The second part of Grann’s subtitle nods to the fitful investigation into the killings and their role in shaping the modern F.B.I. In the 1920s, law enforcement was typically conducted by a patchwork of sheriffs, private detectives and vigilantes. The sheriff of Osage County at the time was Harve M. Freas, 58, who weighed 300 pounds and was rumored to cavort with bootleggers and gamblers. He had done nothing to determine who was killing the Osage Indians, so the tribe asked Barney McBride, a white oilman they trusted, to go to Washington, D.C., to insist the federal government intervene. A day after he arrived, McBride’s body was found in a Maryland culvert. He was naked and had been stabbed over 20 times. “Conspiracy Believed to Kill Rich Indians,” The Washington Post’s headline read.
The Federal Bureau of Investigation was created by Theodore Roosevelt in 1908, to fill in gaps in jurisdiction and assist where local enforcement was overmatched. By the 1920s, though, it was still relatively small, with only a few hundred agents and a handful of offices around the country. Most important, the bureau’s agents were not trusted. Known for bending laws and getting cozy with criminals, the Department of Justice, Grann writes, “had become known as the Department of Easy Virtue.”
That changed in 1924, when J. Edgar Hoover was appointed the director of the F.B.I. He was not a likely choice. He had been deputy director under Burns, but was only 29 and had never been a detective. He was diminutive, struggled with a stutter and a fear of germs, and lived with his mother. But he was zealous and organized, and had a vision for the bureau. He insisted that all agents have some background in law or accounting; that they wear dark suits and ties; that they abstain from alcohol and be models of personal propriety; and that they use new, scientific methods of sleuthing, including fingerprint identification, ballistics, handwriting analysis and phone-tapping.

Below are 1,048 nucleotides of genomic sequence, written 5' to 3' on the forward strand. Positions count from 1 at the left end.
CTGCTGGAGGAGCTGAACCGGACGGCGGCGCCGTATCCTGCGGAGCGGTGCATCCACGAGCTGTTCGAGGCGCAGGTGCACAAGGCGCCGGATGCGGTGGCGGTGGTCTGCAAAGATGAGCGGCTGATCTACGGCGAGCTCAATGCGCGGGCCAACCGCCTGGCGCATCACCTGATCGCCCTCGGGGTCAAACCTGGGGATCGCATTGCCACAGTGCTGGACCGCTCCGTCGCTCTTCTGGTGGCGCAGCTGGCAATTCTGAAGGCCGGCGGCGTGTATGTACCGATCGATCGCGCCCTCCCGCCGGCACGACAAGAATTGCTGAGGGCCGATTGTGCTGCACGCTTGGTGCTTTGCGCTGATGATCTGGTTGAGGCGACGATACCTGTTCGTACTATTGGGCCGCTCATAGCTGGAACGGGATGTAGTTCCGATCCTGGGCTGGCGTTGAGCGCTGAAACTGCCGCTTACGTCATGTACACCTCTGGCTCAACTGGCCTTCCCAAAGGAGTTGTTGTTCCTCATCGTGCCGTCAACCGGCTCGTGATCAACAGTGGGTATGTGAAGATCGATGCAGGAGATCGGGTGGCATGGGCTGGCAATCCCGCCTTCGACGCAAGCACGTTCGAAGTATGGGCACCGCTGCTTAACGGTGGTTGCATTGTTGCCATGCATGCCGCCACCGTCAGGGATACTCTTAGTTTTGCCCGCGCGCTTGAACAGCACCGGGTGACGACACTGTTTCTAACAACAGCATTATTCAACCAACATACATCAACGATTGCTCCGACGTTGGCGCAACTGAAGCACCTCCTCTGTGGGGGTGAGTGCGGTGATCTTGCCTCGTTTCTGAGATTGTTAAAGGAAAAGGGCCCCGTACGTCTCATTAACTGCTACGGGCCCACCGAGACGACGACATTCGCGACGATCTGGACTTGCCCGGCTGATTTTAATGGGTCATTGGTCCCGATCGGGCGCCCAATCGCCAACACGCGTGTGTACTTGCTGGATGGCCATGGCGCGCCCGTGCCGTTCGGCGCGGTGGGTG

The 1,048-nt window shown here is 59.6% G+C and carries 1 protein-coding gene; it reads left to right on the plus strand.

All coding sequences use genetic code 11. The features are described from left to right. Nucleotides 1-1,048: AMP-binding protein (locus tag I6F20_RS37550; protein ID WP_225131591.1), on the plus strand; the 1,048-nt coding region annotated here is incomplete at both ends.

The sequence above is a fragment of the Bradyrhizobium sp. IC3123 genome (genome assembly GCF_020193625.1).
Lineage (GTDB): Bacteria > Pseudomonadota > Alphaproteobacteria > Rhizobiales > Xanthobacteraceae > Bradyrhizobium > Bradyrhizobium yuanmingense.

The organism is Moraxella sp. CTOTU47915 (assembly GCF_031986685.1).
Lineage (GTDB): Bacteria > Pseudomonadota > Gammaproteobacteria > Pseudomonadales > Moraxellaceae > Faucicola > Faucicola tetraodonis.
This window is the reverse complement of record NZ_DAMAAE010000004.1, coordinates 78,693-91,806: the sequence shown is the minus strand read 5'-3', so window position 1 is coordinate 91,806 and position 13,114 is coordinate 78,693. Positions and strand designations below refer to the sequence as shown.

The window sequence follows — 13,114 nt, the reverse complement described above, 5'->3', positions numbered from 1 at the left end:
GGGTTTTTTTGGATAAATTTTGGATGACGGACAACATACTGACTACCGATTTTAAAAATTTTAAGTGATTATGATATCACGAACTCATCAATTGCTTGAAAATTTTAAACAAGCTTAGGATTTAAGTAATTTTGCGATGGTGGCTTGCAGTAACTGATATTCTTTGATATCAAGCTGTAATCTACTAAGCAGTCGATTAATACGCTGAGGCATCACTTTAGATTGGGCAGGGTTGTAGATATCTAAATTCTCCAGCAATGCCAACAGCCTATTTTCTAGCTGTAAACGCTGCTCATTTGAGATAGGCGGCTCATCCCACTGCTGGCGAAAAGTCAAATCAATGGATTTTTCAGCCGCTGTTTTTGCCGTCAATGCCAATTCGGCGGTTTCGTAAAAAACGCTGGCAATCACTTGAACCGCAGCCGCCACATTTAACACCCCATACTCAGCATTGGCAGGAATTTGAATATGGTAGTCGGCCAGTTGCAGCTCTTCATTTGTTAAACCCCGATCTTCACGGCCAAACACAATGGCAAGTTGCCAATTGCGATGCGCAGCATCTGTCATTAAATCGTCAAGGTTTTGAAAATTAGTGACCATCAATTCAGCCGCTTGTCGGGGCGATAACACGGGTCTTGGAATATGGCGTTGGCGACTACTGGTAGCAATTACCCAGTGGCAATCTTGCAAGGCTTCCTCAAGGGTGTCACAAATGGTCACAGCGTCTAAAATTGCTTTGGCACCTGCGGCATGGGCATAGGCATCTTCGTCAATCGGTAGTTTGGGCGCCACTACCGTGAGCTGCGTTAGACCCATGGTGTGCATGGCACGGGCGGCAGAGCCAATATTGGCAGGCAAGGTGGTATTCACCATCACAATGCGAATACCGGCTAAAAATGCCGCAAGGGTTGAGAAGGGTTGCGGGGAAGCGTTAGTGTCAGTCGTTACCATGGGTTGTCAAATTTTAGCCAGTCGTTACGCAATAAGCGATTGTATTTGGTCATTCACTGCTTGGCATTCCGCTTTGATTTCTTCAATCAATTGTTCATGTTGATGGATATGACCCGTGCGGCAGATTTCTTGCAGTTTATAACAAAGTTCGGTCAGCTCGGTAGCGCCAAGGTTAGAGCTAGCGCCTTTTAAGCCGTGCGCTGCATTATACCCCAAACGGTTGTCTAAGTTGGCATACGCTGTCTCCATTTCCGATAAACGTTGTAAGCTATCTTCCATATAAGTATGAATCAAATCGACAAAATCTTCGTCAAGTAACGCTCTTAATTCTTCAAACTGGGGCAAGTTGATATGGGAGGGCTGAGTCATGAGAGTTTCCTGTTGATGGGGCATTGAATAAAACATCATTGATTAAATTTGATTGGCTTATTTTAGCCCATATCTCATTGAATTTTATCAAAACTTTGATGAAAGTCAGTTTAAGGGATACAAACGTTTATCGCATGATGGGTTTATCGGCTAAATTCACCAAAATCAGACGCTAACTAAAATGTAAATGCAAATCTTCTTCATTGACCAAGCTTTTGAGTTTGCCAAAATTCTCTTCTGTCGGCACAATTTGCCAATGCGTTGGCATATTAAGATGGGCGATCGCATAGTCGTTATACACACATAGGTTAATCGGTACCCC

The Osage murders would be Hoover’s first significant test of the new F.B.I.’s abilities.
Given that so many investigators had already failed or had been murdered in pursuit of the killers, Hoover needed the sturdiest and most incorruptible of agents to head up the investigation. He chose Tom White, a Texan myth of a man. White’s father was the local sheriff in Austin, so Tom grew up in a home attached to the county jail. He and two brothers eventually became Texas Rangers. Looking for a more stable life, White became an F.B.I. agent.